My relatives who operated The Uptown Grocery were named George and Irene Dell. Their store was in The Hatherleigh, but it faced 42nd Street rather than College Avenue. The grocery was just east of the alley that originally ran between College and Broadway. The alley no longer goes through, since the library now occupies the entire block from College to Broadway. The Uptown Grocery would have had an address of something like 647 or 649 E. 42nd Street. The Dells retired about 1960, so they were gone before you settled in the area. Their storefront was vacant for several years after they left. I don’t remember anything memorable ever being in that space again. The Robert E. Kennington American Legion Post #43 was originally at 4174 N. College Avenue. It moved up to 6440 Westfield Boulevard in the mid to late ’70s, where it still is today.
A very excellent historic description that answers many questions…would be interested in more historic info on how the Uptown area got its name…
When Calvin W. Prather Lodge 717 first built this building, they proudly touted that it had the largest Masonic lodge room in the state of Indiana, a record that stood until after World War II. To my knowledge, no one ever really verified that factoid over the years, it just was taken to be the truth. Prather had originally organized at North Park Lodge which was at 30th and Clifton Ave., and they had a friendly rivalry over the following years. Consequently, when North Park Lodge built their new suburban building on a huge property over at 5555 Michigan Road in the mid-1950s, they took great pains to make sure their lodge room was designed to be EXACTLY one foot longer and wider than Prather’s, so THEY could have the largest in the state. Indiana’s Masonic membership peaked in 1958, and that kind of friendly, fraternal one upsmanship began to taper off.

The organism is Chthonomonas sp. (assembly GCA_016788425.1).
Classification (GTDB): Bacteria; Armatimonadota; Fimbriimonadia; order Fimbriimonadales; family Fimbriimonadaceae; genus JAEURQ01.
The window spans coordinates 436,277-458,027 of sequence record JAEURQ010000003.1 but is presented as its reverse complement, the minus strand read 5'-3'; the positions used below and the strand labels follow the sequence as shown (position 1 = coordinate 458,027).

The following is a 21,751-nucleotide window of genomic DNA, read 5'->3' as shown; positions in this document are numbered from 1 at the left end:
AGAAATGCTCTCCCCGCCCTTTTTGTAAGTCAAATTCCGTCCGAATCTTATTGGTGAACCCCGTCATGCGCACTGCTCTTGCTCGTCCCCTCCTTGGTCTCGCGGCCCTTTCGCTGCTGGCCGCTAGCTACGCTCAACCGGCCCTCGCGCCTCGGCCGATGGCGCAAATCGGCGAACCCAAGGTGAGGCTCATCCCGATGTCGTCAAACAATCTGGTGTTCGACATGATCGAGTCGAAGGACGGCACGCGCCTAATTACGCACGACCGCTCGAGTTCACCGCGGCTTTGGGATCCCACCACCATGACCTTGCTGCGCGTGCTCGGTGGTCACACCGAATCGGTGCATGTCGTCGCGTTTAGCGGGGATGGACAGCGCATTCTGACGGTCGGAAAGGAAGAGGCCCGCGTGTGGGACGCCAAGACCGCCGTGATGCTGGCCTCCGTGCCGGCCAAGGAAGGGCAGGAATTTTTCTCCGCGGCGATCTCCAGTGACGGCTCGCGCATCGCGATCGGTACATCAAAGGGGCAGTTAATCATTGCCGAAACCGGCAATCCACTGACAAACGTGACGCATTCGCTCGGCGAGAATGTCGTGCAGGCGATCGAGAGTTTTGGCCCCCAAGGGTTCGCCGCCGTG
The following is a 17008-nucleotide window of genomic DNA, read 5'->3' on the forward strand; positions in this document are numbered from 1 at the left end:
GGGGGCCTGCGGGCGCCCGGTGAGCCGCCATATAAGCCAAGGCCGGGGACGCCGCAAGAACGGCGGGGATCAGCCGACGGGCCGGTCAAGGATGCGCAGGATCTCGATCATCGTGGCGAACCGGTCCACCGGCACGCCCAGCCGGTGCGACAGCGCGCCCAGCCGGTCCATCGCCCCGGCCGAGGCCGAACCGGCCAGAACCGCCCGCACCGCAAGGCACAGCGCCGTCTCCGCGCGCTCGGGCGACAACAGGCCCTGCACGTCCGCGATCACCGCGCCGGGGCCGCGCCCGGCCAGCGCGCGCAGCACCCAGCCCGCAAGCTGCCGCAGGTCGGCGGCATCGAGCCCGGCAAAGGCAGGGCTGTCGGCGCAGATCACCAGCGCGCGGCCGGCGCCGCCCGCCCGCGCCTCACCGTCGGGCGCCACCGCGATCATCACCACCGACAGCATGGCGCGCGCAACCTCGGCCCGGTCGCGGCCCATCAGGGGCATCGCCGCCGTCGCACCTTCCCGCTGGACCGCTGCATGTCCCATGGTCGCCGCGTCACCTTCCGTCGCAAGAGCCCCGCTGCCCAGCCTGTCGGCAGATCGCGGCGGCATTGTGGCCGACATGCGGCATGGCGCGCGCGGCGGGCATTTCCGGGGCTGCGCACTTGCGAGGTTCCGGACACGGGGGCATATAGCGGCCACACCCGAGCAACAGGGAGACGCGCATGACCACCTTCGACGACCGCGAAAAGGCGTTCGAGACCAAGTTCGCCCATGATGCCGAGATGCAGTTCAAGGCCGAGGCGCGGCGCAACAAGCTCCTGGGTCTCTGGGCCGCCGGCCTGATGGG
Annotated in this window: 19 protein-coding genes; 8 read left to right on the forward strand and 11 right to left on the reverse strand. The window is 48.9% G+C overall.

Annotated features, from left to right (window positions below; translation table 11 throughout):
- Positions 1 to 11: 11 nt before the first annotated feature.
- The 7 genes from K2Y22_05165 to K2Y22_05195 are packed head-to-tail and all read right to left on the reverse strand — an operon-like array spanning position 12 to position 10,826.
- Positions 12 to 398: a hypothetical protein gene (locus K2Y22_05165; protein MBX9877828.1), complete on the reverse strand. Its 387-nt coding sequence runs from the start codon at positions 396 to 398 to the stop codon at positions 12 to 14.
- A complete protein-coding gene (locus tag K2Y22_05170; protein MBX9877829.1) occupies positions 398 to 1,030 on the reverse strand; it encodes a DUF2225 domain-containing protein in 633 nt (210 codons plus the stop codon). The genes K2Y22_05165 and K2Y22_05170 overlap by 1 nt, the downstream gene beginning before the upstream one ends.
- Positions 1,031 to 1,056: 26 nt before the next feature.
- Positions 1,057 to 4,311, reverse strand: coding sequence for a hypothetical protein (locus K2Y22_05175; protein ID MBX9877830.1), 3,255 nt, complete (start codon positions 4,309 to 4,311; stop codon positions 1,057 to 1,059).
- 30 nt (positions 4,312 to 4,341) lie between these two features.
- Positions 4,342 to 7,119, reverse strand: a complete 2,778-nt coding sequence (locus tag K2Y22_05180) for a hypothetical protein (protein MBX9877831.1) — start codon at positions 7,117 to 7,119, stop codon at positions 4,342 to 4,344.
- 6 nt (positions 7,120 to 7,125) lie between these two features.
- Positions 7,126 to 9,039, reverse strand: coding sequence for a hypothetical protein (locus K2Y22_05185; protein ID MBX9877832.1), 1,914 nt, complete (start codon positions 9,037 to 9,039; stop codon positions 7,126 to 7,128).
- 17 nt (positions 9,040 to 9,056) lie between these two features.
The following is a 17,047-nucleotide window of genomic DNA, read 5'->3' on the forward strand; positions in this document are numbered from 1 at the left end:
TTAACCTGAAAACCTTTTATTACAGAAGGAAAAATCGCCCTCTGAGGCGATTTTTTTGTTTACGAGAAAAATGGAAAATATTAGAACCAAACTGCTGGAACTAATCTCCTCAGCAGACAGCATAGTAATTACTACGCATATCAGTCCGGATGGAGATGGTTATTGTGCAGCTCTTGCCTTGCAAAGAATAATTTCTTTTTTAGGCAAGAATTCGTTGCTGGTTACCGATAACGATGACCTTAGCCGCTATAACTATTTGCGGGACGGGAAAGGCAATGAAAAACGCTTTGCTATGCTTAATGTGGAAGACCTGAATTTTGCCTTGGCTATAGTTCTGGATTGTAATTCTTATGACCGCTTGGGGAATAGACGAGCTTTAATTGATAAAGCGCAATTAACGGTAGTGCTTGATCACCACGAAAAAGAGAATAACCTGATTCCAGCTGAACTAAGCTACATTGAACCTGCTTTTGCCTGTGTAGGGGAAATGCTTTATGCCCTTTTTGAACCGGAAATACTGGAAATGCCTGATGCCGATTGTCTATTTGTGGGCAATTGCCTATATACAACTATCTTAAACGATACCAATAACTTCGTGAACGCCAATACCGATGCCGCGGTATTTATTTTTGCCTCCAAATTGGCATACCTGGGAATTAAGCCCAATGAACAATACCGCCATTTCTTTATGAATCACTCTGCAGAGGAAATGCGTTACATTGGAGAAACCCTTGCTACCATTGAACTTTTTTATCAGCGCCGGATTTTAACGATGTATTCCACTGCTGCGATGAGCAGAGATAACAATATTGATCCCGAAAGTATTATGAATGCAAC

Prather Lodge engaged in suburban flight and sold their College Avenue temple in 1970. They eventually moved up to a new purpose-built building on a densely wooded property at 87th and Haverstick in Nora. That building was constructed in large part by the members themselves, which finally opened in 1982.
In 2006 they again sold to eager developers who had envisioned a Whole Foods grocery and condo development there that never materialized. The building was flattened, and only the parking lot remains back in the trees now. The lodge moved out to East 56th Street, immediately to the east of Lawrence Central High School, into a 1960s building owned by Mystic Circle Lodge. After three years, they took over that building themselves, and their lodge continues to thrive today.
Meanwhile, their once enormous west side competitor, North Park Lodge, merged with two other struggling ones on that side of town, which are now combined under a generic name of Northwest Lodge 770 in a nondescript cinder block building at 46th at Lafayette Road.
I believe I found a photo of this building soon after it was completed. I would be happy to share it.
I’d love to add it to the story if you want to send it over! It can be uploaded via this link: https://historicindianapolis.com/contact-us/